But she had a day off, and left the TV news on while lazing around the house with a cold. (For filipina housewife values of lazing around, of course, which is actually pretty busy.) And it was nothing but impeachment. So she wanted my take on what was going on, because she couldn’t for the life of her figure out why he was being impeached. Even the regular network coverage, not FOX news (Which we don’t watch in our house, shocking as some people will find that.) left her puzzled about what he was supposed to have done that was actually bad enough to justify removing him.

      I’ve made this observation before: The Democrats case against Trump doesn’t persuade anybody who didn’t already want him gone. It’s just a complete nothing burger so far as anybody who didn’t already hate him is concerned.

      That may be enough to get him impeached by a House that has a Democratic majority, but it isn’t remotely enough to get him convicted in the Senate. And, as you say, the most obvious defense for him to mount is proving Biden corrupt. So, why would they want that trial?

      I think maybe they’ve got themselves into a corner: They’ve been telling their activist base that Trump is a monster for so long, they’d have no way of explaining a decision to NOT impeach him.

      1. I’m sure you gave her a fully objective account.

        The Democrats case against Trump doesn’t persuade anybody who didn’t already want him gone.

        The Republican defense doesn’t persuade anyone who is not a Trump idolator.

        1. That’s a bit tendentious but seems to be basically accurate: as with the Mueller report, the people who already disliked Trump have decided this is disqualifying, while the people who liked him think it’s not a big deal. And I don’t see any developments in these hearings changing anyone’s mind over the next few weeks.

          1. Even if that’s what you think, it’s the usual “my side is standing firm on principle, your side is conspiring against the common good” crap from Brett.

    2. Sorry, but I don’t see the relevance of anything the Bidens may have done. The Bidens aren’t on trial. I’m not even sure they’re witnesses. The issue is whether Trump abused power, not whether someone else may also have acted improperly.

      1. “The Bidens aren’t on trial.”

        Legally, no. Politically, yes.

        1. Bob, for once I actually agree with you. If Biden is the Democratic nominee, the voters can decide in November if whatever his son may or may not have done should disqualify him from the White House. Congress, on the other hand, is concerned with whether, legally, the President abused his power. So you’re right; that’s two separate questions. And “but what about the Bidens” is not a legal defense.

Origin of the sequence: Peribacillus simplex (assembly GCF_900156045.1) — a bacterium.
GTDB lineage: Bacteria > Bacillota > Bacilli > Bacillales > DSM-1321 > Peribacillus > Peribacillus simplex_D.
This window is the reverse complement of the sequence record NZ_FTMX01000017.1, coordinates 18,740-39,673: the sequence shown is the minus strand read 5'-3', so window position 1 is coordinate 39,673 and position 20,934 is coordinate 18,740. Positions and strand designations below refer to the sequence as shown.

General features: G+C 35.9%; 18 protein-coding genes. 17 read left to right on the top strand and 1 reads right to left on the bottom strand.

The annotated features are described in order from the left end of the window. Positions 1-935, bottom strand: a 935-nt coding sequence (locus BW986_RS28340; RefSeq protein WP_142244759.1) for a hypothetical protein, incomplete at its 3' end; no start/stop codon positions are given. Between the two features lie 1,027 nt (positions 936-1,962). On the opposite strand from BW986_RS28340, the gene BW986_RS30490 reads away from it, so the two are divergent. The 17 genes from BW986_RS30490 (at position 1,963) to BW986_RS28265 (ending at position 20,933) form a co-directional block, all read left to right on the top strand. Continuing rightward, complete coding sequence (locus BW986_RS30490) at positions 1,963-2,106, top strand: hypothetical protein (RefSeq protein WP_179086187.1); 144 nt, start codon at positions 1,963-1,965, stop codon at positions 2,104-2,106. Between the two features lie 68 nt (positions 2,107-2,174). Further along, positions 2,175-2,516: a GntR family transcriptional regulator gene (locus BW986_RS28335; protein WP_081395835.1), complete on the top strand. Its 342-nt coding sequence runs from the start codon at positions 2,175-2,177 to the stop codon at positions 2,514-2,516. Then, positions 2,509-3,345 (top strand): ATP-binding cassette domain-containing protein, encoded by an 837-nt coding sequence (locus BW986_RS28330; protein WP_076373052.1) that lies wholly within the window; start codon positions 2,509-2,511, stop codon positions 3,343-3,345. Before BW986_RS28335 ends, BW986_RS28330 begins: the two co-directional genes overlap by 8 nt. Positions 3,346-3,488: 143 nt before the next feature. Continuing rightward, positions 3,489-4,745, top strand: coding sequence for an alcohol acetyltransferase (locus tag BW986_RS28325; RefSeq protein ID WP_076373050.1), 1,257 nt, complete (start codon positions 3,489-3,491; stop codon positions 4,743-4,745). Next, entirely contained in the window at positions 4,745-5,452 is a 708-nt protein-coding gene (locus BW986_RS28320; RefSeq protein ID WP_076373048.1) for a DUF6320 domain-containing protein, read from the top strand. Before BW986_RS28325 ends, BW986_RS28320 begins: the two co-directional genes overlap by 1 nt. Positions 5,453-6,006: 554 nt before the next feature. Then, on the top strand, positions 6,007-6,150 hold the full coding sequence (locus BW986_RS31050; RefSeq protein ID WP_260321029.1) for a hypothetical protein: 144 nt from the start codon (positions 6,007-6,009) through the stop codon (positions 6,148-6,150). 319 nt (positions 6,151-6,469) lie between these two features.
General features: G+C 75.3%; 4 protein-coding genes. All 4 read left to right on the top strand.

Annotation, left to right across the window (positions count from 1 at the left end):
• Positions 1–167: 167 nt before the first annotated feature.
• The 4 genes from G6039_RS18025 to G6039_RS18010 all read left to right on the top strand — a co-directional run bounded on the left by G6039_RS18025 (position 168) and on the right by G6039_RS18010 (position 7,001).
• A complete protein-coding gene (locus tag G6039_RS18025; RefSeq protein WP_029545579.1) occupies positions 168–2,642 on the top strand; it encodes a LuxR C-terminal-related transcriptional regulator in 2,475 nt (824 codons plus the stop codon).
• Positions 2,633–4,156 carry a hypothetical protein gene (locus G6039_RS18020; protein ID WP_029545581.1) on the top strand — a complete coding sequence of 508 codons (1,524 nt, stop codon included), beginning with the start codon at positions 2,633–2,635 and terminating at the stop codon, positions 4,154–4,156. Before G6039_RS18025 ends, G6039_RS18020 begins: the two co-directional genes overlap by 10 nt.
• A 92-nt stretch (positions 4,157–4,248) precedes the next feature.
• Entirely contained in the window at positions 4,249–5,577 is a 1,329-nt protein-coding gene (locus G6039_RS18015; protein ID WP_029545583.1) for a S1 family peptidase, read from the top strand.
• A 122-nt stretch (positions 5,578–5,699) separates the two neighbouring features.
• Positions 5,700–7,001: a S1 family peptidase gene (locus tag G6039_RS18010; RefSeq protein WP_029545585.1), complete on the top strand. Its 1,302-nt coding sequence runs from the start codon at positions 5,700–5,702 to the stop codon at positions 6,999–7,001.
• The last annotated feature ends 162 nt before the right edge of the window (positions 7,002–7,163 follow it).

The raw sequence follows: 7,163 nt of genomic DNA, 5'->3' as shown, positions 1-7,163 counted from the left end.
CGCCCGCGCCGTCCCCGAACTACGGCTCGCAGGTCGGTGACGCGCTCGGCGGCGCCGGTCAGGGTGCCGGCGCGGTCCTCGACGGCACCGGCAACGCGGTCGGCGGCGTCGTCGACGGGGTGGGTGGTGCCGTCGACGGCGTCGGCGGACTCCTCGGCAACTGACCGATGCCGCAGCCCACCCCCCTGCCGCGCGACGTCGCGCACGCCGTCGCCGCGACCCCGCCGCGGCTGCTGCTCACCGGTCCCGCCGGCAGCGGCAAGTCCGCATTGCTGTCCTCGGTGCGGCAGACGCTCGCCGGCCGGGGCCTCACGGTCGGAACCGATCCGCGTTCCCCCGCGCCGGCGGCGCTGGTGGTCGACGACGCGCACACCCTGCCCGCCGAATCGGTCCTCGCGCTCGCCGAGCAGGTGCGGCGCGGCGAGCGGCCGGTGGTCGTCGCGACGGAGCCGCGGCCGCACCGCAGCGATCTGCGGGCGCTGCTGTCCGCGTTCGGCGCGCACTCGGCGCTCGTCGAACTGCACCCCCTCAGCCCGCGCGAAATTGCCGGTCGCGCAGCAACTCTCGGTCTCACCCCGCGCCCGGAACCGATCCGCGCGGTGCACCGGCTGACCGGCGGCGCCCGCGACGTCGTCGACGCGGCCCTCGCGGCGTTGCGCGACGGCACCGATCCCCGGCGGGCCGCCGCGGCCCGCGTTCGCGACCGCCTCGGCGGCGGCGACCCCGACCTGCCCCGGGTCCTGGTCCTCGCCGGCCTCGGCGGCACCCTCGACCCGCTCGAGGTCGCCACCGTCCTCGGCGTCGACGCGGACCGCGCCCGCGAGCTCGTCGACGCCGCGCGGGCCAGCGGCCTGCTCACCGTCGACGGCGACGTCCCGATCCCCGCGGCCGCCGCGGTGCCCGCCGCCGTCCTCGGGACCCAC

1. Here is the thing, it’s all political.

            So when the Democrats are running the agenda it’s all about Trump corruptly trying to railroad St. Joe.

            When the GOP is running the agenda you will hear almost nothing but how Biden and his family were running the Vice Presidency as a racket and why Trump felt the need to save the US’s reputation from the Biden/Obama corruption machine.

            You don’t have to think Trump is innocent to think Biden and family were milking what they thought was their last opportunity to get rich 2012-16 for all the cash they could get.

            1. Hunter Biden was surely milking his last name.

              Whether Joe Biden did anything in exchange is a different matter, and we have zero evidence that he did. Trump didn’t need Ukraine to investigate. He has plenty of investigative resources right here in the US.

              And don’t repeat that crap about the firing of the prosecutor.

            2. The question is not whether Trump was “corruptly trying to railroad St. Joe.” Rather, the question is whether he abused his power by inviting a foreign power to influence our election, which is quite a different question altogether.

              Anyone who tries to make this about the Bidens is simply creating a distraction, and “but what about” is not a legal defense.

              1. No it’s not a “whatabout”.

                Trump asked Ukraine to investigate the Bidens. Stipulated.

                The Democrats claim he had a corrupt motive. Are you saying Trump shouldn’t have any opportunity to present a defense of having a legitimate motive? If there was any corruption involved in either Hunter getting a big payday when his father was the Ukrainian point man for Obama, or Joe knew or should have known than the prosecutor he got fired was a problem for his son’s employer then that provides a legitimate non-corrupt motive. That would be a legitimate defense in court, it should be a legitimate in the House, and if need be it would be a legitimate defense in the Senate.

                1. Let’s further stipulate that there is enough uncertainty to justify a legitimate investigation of the Bidens that is not based on a corrupt motive. Can we then drop Hunter Biden from the witness list?

                  The question then becomes was Trump motivated by this uncertainty and legitimately concerned about Ukrainian corruption? If he was, perhaps he should have requested the DoJ to launch an investigation a couple years ago instead of turning it over to Giuliani. Perhaps he should be interested in investigating other aspects of corruption as well (see Mitt Romney’s tweet). Perhaps yesterday’s revelation that Sondland first-hand heard Trump say he was more interested in the Bidens than Ukraine is important.

                2. Kazinski, legitimate motive has nothing to do with it. If I rob a bank to feed the homeless, I am still guilty of a crime and going to prison, no matter how laudable my motive may be.